People looking to pursue cheap energy rates could be encouraged by news that vertical-axis turbines are closer to reality, reports New Energy Focus.
SeaRoc, a firm specialising in marine engineering, will be developing the new turbines for British-based firm VertAx Wind and plans to create the vertical-axis technology in a way that will scale-up widespread production and reduce the need for maintenance.
The plan is to have the new design ready for deployment quickly enough to help reduce the UK's national carbon footprint in line with ambitious 2020 targets.
Peter Hodgetts, chief executive of the SeaRoc Group, said: "VertAx is an exciting opportunity for SeaRoc to bring its expertise and experience to meet the unique challenges of the offshore environment and contribute to delivering on the targets for offshore wind."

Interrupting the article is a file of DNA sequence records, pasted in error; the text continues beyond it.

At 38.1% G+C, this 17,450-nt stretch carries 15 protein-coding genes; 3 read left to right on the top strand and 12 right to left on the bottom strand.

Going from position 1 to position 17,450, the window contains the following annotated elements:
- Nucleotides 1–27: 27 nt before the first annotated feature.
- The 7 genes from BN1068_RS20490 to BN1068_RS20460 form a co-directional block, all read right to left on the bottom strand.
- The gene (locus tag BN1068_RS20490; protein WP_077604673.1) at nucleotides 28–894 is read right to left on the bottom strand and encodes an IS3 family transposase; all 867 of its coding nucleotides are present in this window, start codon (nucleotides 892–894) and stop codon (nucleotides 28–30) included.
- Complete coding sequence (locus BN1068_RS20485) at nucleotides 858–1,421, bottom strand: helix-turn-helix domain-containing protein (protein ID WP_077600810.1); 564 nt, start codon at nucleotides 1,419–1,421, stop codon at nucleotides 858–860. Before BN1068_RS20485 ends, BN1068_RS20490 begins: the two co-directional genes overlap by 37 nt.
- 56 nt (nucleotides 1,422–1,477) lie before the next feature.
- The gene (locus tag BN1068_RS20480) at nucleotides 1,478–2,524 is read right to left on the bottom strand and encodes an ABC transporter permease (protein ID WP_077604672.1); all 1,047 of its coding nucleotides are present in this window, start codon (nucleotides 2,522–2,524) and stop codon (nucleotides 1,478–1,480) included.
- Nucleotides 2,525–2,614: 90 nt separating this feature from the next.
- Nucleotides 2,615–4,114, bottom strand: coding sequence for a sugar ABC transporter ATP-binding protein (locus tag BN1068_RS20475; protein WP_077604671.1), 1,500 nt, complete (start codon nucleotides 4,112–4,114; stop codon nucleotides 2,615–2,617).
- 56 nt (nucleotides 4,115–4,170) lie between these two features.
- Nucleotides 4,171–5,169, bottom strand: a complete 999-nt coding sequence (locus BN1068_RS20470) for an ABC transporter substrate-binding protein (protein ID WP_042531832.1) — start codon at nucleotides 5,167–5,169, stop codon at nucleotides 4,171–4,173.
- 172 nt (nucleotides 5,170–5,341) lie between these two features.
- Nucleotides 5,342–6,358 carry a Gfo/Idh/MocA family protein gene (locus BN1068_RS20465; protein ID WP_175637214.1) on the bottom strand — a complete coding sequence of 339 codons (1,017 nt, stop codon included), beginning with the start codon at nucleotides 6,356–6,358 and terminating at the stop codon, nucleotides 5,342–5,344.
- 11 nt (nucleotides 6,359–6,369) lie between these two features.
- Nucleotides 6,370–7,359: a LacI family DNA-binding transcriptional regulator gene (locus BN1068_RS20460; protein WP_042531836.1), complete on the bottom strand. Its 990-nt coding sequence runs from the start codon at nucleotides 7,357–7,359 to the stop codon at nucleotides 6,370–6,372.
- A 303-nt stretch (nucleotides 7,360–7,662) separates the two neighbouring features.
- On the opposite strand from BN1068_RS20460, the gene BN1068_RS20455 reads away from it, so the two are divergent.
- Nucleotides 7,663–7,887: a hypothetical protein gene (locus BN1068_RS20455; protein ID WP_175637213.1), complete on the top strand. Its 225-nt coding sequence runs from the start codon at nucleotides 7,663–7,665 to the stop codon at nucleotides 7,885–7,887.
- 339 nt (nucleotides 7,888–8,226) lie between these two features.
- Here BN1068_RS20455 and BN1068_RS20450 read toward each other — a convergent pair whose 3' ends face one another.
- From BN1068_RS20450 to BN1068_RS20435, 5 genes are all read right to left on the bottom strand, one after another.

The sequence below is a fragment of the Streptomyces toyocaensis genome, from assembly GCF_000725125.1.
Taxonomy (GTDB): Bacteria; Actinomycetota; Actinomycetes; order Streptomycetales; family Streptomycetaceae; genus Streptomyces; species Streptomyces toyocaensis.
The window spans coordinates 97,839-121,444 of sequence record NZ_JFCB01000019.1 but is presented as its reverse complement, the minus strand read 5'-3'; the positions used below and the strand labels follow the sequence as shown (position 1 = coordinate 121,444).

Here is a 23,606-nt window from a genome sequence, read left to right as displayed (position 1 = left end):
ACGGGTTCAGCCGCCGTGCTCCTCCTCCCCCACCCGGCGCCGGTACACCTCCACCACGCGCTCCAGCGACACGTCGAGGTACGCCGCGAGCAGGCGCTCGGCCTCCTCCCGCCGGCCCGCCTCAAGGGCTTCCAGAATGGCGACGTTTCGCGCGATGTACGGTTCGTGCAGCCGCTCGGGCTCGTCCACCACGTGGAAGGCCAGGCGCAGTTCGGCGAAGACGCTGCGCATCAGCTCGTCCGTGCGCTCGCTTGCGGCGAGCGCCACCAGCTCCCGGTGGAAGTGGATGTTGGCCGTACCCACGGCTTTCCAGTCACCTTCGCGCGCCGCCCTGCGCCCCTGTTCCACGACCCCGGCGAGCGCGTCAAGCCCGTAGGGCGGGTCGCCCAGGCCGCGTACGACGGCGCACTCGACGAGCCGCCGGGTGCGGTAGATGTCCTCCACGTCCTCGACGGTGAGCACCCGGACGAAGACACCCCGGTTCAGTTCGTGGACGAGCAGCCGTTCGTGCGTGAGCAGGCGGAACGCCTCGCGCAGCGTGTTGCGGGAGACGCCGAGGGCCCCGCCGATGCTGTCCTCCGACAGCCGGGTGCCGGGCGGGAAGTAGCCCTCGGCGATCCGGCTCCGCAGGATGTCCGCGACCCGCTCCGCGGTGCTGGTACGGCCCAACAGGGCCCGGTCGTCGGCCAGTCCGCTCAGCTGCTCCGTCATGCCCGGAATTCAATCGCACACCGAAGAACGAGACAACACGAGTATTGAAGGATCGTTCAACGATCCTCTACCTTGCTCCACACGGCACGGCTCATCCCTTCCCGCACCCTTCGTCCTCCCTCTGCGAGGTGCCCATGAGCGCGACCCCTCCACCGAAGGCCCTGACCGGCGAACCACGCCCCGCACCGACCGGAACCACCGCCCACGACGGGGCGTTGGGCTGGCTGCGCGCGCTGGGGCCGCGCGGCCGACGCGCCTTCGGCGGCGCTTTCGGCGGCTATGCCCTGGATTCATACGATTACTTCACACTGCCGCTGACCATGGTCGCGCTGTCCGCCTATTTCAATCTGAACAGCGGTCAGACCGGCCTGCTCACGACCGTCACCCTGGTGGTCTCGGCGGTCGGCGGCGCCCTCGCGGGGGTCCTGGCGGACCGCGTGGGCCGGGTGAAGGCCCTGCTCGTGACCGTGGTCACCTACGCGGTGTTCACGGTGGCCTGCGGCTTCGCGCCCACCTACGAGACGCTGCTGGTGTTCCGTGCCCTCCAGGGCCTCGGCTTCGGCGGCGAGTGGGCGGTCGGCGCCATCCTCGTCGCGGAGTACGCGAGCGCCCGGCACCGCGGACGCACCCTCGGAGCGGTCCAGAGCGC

Steven Pace, managing director of VertAx, told the website that the construction process for the new turbine blades takes time and uses carbon fibre, but they could last up to 40 years.
Offshore wind farms are popular as a concept as they have less impact on topography.
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